|
|
|
|
Search: 
Latin American Herald Tribune
Venezuela Overview
Venezuelan Embassies & Consulates Around The World
Sites/Blogs about Venezuela
Venezuelan Newspapers
Facts about Venezuela
Venezuela Tourism
Embassies in Caracas

Colombia Overview
Colombian Embassies & Consulates Around the World
Government Links
Embassies in Bogota
Media
Sites/Blogs about Colombia
Educational Institutions

Stocks

Commodities
Crude Oil
US Gasoline Prices
Natural Gas
Gold
Silver
Copper

Euro
UK Pound
Australia Dollar
Canada Dollar
Brazil Real
Mexico Peso
India Rupee

Antigua & Barbuda
Aruba
Barbados
Cayman Islands
Cuba
Curacao
Dominica

Grenada
Haiti
Jamaica
Saint Kitts and Nevis
Saint Lucia
Saint Vincent and the Grenadines

Belize
Costa Rica
El Salvador
Honduras
Nicaragua
Panama

Bahamas
Bermuda
Mexico

Argentina
Brazil
Chile
Guyana
Paraguay
Peru
Uruguay

What's New at LAHT?
Follow Us On Facebook
Follow Us On Twitter
Most Viewed on the Web
Popular on Twitter
Receive Our Daily Headlines


  HOME | Central America

Mayas Perform Ancient Ritual to Bring Peace to Guatemala

GUATEMALA CITY – About 100 people participated on Thursday in an ancient Maya peace ritual, marking the 20th anniversary of the signing of the agreements that ended Guatemala’s 1960-1996 civil war.

Mayan spiritual leaders went to the Kaminal Juyu archaeological site in Guatemala City’s Zone 7 to call for peace, understanding and harmony among the Central American nation’s people.

The leaders, who traveled to the capital from across the country, joined in calling for an end to killings of Indians.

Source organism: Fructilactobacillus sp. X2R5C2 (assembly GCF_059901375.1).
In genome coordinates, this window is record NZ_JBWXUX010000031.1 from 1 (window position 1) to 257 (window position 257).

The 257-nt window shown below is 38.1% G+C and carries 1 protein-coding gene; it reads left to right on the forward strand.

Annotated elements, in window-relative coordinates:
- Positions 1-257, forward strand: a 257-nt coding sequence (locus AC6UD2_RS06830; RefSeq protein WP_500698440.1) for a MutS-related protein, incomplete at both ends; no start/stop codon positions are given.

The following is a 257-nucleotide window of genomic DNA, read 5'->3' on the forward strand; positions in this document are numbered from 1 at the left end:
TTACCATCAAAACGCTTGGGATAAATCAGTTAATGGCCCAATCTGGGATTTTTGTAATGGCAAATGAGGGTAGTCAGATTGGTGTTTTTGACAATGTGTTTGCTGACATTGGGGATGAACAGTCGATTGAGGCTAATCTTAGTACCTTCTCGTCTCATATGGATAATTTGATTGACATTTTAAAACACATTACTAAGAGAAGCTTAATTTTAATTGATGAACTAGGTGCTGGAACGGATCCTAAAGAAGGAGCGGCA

Undersecretary for Peace Rigoberto Casasola, who represented the government at the ceremony, said the 12 peace agreements included recognition of Indians’ identity and rights.

“This is part of the agreements and the Sepaz (Peace Secretariat) supports the ancestral groups from which many of the priests who perform these kinds of ceremonies come. They have a spiritual and Maya content,” Casasola said.

Former President Alvaro Arzu’s administration and the Guatemalan National Revolutionary Unity (URNG) guerrilla group signed the peace agreements ending the nation’s civil war on Dec. 29, 1996, after five years of negotiations.

The peace accords called for extensive reforms designed to limit the military’s role in government, prevent human rights abuses, improve respect for Indian rights, assimilate former combatants into society and improve the judiciary, among other things.

The UN special mission in Guatemala (MINUGUA), which operated until 2002, was responsible for monitoring the peace process and compliance with the peace agreements.

A February 1998 report by the Truth Commission, which investigated human rights violations committed during Guatemala’s 36-year civil war, said 200,000 people were killed and more than 50,000 others disappeared in the conflict.

Some 96 percent of the rights violations, according to the commission, were committed by the army and the rest by leftist guerrillas.

 

Enter your email address to subscribe to free headlines (and great cartoons so every email has a happy ending!) from the Latin American Herald Tribune:

 

Copyright Latin American Herald Tribune - 2005-2018 © All rights reserved